The provision of carriage of twin helicopters on 'Shivalik' is welcome since while the first acts as an ASW helicopter, the second helicopter can fulfil the task of either a dedicated ASV (Anti-Surface Vessel) platform armed with anti-ship missiles or an AEW (Airborne Early Warning) platform. However considering the emerging sophistication of future generations of nuclear submarines it may be logical to opt for destroyer sized vessels similar to Japanese 'Haruna' and improved 'Shirane' class, with the aft flight deck extending to one-third of the length of the ship. At least three ASW/ASV/AEW helicopters can then be operated. Helicopters are regarded as the primary ASW "weapon" of surface units because of their reach and flexibility of operations.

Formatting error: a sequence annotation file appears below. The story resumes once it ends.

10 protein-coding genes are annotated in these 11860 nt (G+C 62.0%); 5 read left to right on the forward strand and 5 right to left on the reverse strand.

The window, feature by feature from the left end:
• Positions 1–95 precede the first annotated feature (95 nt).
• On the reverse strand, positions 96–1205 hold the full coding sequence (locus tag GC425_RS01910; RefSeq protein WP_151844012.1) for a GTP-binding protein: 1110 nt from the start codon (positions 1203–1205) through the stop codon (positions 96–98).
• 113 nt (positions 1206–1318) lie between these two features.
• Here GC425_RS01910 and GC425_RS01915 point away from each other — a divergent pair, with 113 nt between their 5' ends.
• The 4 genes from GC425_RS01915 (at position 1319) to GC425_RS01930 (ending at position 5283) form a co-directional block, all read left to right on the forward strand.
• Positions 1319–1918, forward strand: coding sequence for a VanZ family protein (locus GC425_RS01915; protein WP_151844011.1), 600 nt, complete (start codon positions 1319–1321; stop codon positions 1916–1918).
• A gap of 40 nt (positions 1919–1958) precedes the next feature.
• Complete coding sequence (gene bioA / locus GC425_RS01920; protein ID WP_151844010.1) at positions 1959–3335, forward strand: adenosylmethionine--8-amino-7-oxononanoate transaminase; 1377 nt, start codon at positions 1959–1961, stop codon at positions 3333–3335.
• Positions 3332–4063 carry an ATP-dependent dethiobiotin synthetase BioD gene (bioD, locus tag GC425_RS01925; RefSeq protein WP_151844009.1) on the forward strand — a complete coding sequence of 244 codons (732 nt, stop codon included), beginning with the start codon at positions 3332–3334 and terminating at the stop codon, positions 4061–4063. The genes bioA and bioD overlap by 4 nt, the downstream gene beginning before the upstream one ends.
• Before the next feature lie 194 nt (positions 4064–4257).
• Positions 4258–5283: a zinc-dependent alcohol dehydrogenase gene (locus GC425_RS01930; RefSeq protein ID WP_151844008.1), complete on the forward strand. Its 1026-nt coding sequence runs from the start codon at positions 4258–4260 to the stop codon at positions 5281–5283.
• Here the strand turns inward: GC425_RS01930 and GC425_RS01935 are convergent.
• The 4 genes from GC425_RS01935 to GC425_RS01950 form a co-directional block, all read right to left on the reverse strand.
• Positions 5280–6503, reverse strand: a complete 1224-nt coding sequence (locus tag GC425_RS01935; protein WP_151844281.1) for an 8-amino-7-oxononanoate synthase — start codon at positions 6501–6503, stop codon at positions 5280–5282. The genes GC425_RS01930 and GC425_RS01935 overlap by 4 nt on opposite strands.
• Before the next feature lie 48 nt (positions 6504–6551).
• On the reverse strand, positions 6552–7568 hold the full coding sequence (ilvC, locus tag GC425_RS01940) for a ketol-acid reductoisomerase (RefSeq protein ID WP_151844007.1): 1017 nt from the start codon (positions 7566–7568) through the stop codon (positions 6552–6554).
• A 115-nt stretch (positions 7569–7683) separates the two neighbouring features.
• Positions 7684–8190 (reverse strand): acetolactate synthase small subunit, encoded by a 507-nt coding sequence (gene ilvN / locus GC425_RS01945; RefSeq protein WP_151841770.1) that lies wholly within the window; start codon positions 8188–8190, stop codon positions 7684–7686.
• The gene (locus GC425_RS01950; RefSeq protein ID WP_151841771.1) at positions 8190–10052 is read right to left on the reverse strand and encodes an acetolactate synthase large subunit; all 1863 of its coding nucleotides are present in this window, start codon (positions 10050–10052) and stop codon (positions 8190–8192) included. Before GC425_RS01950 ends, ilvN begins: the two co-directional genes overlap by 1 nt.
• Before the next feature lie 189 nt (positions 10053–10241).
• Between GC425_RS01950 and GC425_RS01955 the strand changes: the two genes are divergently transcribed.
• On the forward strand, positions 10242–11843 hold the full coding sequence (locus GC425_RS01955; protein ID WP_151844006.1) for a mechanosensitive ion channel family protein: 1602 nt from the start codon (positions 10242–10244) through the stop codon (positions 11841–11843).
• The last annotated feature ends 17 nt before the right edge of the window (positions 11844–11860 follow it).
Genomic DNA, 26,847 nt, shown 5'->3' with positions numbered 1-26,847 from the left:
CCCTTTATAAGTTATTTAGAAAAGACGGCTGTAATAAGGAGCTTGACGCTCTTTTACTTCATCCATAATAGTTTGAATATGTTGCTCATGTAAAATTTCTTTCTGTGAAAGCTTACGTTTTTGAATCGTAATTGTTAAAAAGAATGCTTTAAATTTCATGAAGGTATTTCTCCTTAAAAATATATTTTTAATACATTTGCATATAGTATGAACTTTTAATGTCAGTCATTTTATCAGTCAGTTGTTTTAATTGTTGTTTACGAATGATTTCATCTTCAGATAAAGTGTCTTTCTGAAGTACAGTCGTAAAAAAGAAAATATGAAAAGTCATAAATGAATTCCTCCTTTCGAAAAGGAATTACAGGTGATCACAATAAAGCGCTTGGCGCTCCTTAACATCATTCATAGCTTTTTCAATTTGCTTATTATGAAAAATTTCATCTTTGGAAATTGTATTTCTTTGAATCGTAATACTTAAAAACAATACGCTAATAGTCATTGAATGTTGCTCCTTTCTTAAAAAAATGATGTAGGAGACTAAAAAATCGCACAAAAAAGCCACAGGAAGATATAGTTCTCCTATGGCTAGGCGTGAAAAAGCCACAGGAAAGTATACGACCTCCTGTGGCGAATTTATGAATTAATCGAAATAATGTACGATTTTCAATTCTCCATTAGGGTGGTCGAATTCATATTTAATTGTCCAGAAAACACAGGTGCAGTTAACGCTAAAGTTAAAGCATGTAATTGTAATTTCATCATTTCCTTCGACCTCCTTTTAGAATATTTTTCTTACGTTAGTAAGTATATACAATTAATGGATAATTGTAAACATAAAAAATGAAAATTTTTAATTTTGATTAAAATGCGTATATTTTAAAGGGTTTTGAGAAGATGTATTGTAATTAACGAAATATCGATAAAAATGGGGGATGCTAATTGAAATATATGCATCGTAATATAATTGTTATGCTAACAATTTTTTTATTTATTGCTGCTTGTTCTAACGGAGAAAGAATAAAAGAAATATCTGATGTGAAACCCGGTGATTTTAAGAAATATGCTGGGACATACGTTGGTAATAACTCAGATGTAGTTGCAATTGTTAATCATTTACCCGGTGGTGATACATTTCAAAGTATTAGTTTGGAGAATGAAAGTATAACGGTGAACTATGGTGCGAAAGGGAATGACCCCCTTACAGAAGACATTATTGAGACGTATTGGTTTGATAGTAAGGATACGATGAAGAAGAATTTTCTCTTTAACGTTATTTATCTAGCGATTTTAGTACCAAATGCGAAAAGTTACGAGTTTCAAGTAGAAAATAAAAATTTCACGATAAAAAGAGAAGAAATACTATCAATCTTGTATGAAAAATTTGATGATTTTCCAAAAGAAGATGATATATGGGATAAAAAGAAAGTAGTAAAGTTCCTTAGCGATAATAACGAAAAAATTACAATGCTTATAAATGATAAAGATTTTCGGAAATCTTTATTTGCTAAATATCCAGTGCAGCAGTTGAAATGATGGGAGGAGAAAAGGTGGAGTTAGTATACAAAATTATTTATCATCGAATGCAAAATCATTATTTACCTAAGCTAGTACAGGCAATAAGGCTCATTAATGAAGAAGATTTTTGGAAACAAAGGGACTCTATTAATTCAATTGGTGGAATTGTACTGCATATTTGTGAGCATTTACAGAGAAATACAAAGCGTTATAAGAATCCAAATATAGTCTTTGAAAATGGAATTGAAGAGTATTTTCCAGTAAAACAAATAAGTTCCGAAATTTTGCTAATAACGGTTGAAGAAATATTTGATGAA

While the 'Shivalk' will possibly be armed with Russian SA-N-7/ SA-N-12 SAM (Surface
to Air Missile) systems it is time to look for a deadlier combination. Since the European missile and smart munitions manufacturer MBDA now enjoys close co-operation with Indian defence industry, it may be logical to go for MBDA developed PAAMS (Principal Anti-Air Missile System) being developed for Franco-Italian Horizon class frigates, working with Empar C-band radar. PAAMS is a combination of vertically launched rapid reaction, active-radar Aster 15 and Aster 30 missiles. Aster 15 has a range of 1.7 to 30 kilometres and is operational aboard French PAN (Porte-Avions, Nucleaires- nuclear powered aircraft-carrier) 'Charles de Gaulle' with a combination of the Arabel X-band radar. Aster 30 in addition to self-defence has area defence capability with 3 to 100 kilometres range.